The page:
When publishing your data and code, it's crucial that you apply a license. A license is a document that acts as your official permission for others to do, use, or own something that you are the copyright owner for (like code you've written, or data you've gathered). It's a crucial part of scholarly communications -- your colleagues need to know exactly how they can use your materials, and you can establish boundaries that you are comfortable with. Releasing your materials without a license creates ambiguity.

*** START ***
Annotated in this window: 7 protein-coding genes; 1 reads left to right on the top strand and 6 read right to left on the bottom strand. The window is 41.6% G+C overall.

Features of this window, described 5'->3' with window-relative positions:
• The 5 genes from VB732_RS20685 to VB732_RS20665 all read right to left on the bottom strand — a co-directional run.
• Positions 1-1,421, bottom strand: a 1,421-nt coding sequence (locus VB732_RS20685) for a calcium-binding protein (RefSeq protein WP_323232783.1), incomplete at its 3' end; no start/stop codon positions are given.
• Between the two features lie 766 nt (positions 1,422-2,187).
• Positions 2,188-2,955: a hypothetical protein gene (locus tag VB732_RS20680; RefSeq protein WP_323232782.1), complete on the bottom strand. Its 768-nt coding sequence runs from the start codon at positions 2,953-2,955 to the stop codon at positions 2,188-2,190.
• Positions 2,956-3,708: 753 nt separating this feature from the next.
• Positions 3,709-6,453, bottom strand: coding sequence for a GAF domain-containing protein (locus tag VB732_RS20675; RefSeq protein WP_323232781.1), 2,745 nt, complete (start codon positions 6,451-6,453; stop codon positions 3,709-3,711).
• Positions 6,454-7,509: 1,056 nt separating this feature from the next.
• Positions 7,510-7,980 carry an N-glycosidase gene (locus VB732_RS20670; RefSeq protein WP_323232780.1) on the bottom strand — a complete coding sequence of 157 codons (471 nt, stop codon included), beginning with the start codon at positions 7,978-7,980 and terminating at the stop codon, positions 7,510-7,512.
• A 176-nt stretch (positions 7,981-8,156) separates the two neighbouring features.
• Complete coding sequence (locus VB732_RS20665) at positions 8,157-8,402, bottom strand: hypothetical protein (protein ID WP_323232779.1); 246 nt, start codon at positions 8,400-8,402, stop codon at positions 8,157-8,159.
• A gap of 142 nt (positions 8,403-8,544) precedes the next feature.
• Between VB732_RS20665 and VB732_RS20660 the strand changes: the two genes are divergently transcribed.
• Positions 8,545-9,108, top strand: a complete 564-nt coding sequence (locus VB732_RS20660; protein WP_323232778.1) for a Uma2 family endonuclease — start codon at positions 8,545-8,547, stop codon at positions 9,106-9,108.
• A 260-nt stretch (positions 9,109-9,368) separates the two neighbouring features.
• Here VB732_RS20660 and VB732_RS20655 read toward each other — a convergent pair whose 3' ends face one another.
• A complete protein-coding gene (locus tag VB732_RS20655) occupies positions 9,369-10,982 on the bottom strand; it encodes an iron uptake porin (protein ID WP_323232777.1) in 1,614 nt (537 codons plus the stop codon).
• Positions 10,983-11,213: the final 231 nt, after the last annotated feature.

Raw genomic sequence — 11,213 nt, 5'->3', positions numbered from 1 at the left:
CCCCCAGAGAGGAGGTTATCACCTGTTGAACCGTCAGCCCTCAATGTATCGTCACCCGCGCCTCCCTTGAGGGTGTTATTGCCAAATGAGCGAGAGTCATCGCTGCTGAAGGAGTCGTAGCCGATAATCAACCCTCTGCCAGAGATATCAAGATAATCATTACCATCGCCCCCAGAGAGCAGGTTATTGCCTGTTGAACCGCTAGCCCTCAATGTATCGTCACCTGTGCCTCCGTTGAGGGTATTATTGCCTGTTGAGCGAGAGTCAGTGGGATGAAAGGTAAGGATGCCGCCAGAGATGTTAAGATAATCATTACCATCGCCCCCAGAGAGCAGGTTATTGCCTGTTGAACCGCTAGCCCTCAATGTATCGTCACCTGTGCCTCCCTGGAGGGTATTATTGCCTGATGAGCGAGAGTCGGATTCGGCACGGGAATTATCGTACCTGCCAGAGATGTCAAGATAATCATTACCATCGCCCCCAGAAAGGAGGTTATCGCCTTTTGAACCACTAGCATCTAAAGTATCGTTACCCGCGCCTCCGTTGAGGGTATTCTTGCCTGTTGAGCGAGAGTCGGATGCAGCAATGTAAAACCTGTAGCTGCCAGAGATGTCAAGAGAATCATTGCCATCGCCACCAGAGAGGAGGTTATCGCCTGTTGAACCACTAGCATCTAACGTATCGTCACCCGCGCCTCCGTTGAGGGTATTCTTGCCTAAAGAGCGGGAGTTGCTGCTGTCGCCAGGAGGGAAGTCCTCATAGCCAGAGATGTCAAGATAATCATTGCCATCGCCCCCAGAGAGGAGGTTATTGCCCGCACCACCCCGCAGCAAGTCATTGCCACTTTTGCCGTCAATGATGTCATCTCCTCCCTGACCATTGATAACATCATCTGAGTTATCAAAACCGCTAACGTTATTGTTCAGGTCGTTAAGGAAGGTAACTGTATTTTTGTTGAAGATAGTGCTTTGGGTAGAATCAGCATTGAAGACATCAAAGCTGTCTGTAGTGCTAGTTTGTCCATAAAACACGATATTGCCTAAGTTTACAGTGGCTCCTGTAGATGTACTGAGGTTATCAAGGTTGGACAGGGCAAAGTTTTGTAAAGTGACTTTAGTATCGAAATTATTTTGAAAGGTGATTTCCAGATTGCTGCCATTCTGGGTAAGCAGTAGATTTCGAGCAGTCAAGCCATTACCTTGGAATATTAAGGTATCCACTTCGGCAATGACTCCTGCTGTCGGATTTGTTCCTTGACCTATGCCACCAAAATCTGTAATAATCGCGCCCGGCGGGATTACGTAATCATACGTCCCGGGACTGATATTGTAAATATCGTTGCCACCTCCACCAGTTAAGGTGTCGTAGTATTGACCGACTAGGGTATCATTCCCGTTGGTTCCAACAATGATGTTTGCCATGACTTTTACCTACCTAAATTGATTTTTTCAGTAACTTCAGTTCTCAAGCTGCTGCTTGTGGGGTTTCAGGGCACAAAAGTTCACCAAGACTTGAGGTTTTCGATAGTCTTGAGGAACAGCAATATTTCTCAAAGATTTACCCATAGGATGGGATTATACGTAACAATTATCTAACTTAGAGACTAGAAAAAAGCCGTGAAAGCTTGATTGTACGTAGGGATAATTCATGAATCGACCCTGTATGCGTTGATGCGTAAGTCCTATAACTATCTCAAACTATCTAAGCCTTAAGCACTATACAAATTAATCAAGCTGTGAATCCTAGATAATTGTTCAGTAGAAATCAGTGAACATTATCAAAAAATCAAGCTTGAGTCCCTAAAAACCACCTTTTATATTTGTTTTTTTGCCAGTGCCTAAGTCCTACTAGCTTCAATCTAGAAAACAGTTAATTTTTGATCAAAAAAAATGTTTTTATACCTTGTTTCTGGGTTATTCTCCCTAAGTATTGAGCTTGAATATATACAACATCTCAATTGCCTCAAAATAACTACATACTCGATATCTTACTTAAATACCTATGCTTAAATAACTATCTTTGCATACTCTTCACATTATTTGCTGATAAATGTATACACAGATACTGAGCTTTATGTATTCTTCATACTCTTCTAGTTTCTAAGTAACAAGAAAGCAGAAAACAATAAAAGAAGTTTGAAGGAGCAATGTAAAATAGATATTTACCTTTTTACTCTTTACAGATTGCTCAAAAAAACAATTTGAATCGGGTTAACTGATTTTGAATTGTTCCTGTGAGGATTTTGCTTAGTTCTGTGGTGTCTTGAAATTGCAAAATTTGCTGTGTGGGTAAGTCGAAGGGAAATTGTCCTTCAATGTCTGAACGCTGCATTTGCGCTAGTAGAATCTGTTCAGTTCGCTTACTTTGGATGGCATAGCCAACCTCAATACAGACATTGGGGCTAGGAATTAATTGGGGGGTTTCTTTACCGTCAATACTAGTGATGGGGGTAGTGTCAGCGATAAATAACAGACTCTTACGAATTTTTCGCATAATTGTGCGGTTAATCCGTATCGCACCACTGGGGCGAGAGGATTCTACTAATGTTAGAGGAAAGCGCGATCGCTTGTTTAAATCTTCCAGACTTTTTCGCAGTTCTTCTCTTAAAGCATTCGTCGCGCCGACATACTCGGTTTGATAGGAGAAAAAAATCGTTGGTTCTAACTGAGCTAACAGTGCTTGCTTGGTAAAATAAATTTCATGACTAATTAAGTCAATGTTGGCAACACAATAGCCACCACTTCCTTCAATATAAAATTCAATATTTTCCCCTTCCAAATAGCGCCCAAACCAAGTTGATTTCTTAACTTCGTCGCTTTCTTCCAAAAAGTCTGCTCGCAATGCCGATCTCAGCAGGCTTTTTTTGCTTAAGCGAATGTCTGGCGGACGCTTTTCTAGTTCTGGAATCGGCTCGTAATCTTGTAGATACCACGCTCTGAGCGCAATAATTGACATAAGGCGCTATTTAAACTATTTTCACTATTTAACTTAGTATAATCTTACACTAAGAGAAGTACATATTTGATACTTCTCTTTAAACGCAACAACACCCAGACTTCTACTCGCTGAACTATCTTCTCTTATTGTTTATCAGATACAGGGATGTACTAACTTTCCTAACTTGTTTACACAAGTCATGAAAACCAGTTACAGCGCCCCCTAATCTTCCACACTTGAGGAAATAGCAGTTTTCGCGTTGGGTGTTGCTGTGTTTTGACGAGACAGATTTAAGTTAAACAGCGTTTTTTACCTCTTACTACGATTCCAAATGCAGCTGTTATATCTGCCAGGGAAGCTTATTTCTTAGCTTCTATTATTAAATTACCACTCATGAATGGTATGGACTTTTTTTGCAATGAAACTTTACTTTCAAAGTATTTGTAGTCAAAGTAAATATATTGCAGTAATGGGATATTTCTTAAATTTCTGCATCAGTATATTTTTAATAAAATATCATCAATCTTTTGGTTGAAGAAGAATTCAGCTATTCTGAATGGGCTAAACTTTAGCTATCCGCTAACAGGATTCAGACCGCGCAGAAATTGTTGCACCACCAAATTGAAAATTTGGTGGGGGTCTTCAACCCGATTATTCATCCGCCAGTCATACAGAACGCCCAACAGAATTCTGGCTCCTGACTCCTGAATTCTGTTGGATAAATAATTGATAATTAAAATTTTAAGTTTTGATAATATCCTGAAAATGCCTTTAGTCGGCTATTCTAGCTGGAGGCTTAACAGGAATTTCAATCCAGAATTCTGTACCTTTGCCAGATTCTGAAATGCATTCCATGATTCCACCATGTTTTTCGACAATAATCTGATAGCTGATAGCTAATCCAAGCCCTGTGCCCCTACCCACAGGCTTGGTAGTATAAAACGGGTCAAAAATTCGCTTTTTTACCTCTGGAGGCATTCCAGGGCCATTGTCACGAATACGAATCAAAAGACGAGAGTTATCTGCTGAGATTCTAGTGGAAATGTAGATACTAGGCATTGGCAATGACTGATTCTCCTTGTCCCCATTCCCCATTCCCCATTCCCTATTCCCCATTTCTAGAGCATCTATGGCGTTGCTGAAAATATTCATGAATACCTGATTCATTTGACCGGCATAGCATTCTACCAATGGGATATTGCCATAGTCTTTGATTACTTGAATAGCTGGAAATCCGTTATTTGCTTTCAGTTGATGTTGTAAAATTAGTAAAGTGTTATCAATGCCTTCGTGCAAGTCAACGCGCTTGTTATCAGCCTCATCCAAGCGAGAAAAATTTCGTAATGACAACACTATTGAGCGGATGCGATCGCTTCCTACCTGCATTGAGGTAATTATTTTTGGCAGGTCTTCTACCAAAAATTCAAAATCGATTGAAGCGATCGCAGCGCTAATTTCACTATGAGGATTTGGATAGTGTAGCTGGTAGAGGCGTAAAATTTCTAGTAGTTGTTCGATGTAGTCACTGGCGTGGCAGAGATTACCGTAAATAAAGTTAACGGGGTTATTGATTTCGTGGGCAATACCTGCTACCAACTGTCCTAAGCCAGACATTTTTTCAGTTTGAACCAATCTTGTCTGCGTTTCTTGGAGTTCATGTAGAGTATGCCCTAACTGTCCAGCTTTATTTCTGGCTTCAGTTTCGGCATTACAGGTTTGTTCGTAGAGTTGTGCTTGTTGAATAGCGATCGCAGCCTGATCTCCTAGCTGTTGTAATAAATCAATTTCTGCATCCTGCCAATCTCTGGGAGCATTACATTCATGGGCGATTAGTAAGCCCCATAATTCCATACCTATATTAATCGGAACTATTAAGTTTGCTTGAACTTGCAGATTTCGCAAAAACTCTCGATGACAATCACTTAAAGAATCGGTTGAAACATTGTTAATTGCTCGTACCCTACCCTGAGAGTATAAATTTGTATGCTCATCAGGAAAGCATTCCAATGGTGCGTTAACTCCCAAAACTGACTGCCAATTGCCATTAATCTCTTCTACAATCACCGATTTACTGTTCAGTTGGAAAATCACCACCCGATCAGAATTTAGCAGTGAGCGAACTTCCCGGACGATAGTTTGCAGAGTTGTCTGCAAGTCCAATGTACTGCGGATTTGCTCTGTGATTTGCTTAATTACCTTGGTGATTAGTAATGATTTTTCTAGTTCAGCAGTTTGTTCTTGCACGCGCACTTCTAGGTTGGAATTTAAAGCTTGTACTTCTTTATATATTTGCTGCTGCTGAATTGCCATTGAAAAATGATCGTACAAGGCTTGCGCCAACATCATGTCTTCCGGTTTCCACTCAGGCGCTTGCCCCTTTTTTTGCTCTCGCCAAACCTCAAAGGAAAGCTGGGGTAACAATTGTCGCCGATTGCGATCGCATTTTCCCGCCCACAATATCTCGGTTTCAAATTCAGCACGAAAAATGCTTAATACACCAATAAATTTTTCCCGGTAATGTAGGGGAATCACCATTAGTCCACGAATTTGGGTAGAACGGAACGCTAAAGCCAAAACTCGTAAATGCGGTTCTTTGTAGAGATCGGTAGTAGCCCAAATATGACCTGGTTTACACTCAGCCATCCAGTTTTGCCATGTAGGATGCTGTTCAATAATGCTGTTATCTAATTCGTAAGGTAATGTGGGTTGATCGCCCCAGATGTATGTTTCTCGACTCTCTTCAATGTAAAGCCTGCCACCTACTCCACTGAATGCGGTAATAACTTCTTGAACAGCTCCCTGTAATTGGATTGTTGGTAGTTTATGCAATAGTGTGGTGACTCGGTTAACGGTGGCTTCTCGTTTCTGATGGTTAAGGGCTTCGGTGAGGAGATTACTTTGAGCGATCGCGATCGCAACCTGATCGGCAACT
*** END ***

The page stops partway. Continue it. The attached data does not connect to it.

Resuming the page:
Licenses exist on a spectrum from totally open (like CC0, a license that says anyone can do anything with your materials and don't need to cite you -- it puts your materials in the public domain) to more restrictive (like CC-BY-NC-ND, which says that anyone can use your materials as long as it's for non-commercial use, they don't make any derivatives, and they attribute you). You can choose a license that you are comfortable with -- there is no one-size-fits-all solution. There are licenses that have no restrictions.